13 May 2020
by João Guarantani
Three international artists/designers will connect with London arts organisations and communities in a virtual residency.
Due to the ongoing Covid-19 crisis, arts events and residencies across the world have been cancelled or postponed. However, with our partners at Create London we’re connecting artists from India, Pakistan and Mexico with artist-run spaces in east London. Together they’ll create objects for the British Council’s new global headquarters in Stratford, east London, through our Housewarming: virtual residencies programme.
The residencies kick off in June 2020 and last six weeks, with artists and organisations collaborating through video conferencing to create new objects for the British Council’s new headquarters – including textiles, ceramics and light installations. The final objects will be informed by ideas, subjects and themes relating to the host organisations' local communities in east London.
To achieve this the artists/designers will connect with locals digitally – gathering ideas and sharing their skills with the community. The British Council and Create London will be on hand to advise during the residencies too.
Sakshi Gupta (Mumbai, India) is collaborating with Blackhorse Workshop to create a light installation for the British Council’s new atrium area. Her practice answers pertinent questions regarding waste, recycling and obsolete technologies as well as the natural world’s relationship to the manufactured.
Shehzil Malik (Lahore, Pakistan) is a designer and illustrator with a focus on human rights, feminism and South Asian identity. She will work closely with Rabbits Road Press and the artist collective One Of My Kind (OOMK) on producing printed textiles for the new building.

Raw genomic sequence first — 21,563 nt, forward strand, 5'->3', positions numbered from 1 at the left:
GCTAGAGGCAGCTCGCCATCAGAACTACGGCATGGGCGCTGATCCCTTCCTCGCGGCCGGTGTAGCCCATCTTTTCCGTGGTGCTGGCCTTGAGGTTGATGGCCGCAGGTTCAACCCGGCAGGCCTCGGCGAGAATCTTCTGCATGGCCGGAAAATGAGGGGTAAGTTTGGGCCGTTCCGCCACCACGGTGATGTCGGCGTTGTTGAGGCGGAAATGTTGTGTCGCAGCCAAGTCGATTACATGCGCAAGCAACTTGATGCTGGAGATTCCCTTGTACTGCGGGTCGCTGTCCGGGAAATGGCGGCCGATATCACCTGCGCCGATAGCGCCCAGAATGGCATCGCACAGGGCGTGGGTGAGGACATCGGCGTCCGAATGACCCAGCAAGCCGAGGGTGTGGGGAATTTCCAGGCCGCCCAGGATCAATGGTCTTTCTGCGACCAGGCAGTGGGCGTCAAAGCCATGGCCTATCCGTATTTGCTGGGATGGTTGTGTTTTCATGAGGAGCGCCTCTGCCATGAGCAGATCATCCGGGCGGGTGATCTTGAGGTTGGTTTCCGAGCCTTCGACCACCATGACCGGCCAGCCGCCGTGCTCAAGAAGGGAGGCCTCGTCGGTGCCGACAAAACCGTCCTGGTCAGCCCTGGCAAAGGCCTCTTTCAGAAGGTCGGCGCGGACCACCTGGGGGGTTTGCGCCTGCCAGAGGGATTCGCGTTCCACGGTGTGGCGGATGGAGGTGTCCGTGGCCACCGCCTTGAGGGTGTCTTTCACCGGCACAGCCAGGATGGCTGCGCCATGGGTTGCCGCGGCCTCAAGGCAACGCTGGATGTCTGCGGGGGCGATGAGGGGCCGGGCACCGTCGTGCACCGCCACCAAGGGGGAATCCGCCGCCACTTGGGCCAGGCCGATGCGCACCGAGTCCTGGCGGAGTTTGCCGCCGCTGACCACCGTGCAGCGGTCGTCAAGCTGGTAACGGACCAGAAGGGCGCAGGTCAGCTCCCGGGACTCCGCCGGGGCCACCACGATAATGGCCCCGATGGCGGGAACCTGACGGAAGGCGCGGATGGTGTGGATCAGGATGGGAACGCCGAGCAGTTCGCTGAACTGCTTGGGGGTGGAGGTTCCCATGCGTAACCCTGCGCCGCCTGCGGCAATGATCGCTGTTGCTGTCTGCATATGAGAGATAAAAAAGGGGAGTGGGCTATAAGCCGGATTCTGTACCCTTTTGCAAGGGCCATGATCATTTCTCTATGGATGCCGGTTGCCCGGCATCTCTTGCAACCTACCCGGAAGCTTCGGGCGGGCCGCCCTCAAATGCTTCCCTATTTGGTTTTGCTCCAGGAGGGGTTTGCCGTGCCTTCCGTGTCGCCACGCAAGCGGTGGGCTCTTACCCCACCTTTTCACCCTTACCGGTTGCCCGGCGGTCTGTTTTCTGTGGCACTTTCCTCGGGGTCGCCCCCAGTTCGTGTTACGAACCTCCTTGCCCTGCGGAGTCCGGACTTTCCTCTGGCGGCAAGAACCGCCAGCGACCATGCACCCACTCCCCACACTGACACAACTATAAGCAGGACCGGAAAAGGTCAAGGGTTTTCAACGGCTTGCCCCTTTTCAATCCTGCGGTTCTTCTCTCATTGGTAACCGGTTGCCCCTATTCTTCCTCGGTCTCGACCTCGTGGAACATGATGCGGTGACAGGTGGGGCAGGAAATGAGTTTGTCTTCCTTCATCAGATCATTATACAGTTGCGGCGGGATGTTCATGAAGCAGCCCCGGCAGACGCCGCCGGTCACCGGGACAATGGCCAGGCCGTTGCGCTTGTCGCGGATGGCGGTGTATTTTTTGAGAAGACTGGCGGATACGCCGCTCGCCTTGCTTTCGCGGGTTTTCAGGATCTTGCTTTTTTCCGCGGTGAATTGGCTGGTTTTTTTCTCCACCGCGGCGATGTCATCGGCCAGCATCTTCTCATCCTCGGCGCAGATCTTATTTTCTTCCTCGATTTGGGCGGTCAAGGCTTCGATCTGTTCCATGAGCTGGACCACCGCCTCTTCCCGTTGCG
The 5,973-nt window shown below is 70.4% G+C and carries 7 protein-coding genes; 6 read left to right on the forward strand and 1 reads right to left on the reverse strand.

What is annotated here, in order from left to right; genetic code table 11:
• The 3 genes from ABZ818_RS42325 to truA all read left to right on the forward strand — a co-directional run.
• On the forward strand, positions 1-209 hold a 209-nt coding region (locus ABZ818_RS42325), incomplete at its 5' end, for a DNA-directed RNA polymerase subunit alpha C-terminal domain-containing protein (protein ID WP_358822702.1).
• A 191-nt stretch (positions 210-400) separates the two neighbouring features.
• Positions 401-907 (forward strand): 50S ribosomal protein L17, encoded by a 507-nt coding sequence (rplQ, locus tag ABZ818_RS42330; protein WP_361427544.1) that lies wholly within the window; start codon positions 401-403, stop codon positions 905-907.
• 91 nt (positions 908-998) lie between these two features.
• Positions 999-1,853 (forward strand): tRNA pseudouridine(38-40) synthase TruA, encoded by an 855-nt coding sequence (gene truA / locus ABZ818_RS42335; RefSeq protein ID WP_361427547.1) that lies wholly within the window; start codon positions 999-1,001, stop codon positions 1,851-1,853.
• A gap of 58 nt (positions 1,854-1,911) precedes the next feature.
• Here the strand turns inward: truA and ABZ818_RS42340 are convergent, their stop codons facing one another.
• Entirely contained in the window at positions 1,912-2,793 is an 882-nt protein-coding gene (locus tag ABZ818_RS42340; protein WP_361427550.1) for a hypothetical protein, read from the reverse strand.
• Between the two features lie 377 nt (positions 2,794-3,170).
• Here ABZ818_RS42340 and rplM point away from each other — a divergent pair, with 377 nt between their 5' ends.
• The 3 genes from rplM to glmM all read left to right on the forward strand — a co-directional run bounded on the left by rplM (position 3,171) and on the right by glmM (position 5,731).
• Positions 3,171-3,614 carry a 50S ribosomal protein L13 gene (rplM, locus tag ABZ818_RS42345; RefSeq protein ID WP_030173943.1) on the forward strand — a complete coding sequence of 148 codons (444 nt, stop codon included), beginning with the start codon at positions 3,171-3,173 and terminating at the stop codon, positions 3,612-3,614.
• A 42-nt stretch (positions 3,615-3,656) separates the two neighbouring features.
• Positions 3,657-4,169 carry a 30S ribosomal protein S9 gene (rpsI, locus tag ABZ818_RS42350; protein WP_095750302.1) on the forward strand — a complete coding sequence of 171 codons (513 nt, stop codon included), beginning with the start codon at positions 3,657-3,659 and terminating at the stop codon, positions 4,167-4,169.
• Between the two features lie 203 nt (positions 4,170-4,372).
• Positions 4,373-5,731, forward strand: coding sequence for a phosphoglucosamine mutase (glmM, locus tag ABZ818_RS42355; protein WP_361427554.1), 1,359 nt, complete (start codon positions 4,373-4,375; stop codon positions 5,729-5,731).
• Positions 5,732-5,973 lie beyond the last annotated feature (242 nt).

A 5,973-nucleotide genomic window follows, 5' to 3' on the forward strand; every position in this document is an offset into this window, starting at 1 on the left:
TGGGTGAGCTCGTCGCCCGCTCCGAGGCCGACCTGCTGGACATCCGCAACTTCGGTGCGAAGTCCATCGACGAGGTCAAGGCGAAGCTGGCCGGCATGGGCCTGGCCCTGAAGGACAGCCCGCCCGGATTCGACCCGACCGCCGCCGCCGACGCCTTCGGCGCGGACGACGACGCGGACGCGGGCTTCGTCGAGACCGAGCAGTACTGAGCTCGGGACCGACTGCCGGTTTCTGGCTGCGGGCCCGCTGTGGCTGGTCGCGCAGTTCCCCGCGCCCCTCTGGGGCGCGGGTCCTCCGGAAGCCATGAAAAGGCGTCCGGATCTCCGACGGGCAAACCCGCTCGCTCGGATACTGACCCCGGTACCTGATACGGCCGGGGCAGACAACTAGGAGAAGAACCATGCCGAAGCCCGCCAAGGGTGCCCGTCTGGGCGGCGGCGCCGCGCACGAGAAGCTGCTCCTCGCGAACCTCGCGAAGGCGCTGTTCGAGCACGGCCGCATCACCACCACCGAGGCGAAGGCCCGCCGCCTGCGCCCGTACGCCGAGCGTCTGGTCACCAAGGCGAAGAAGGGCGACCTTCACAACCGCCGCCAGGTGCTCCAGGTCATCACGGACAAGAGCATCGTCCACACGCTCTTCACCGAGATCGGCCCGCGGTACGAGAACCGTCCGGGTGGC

Daniel Valero (San Miguel de Allende, Mexico) will work alongside Troy Town Art Pottery and their young people's community project Hoxton Gardenware to produce ceramic planters for the new office area. He is a ceramicist and textile designer who is grounded in collaborations with craftsmen from rural communities.
The artists/designers were nominated by arts organisations, curators or practitioners across countries where the British Council has a presence and submitted joint Expressions of Interest.
Applications were shortlisted by members of Create London, the British Council’s Architecture, Design and Fashion team (ADF) and the host organisations.
Create London helps artists to connect more closely with communities through ambitiously programmed projects. They commission art anywhere and have no fixed public space, preferring to work in the places people encounter every day. Working collaboratively informs everything they do, and their projects are driven by artists, issues and places. Create London initiated the 3 host organisations as part of their wider work seeking to create sustainable arts organisations that are embedded into their local context.
Blackhorse Workshop is a public place for making, mending and learning. With on-site technical assistance and a fully equipped wood and metal workshop, you can use the facilities with the support of industry expertise and a community of makers.
Rabbits Road Press is a community Risograph print studio and publishing press run by artist collective, One Of My Kind (OOMK). With a focus on facilitating original work between local community groups and artists in and around the Old Manor Park Library, the small-scale publishing press prints artist work and custom-bind zines and small publications on demand.
Troy Town Art Pottery was founded by London-based artist Aaron Angell in 2013 in response to dwindling ceramics access in London. The pottery provides a space for artists to explore the practice of ceramics, removed from the idea of production and function that is embedded in the history of the medium.
The residencies will run in June/July 2020 - watch out for further updates on the ADF blog.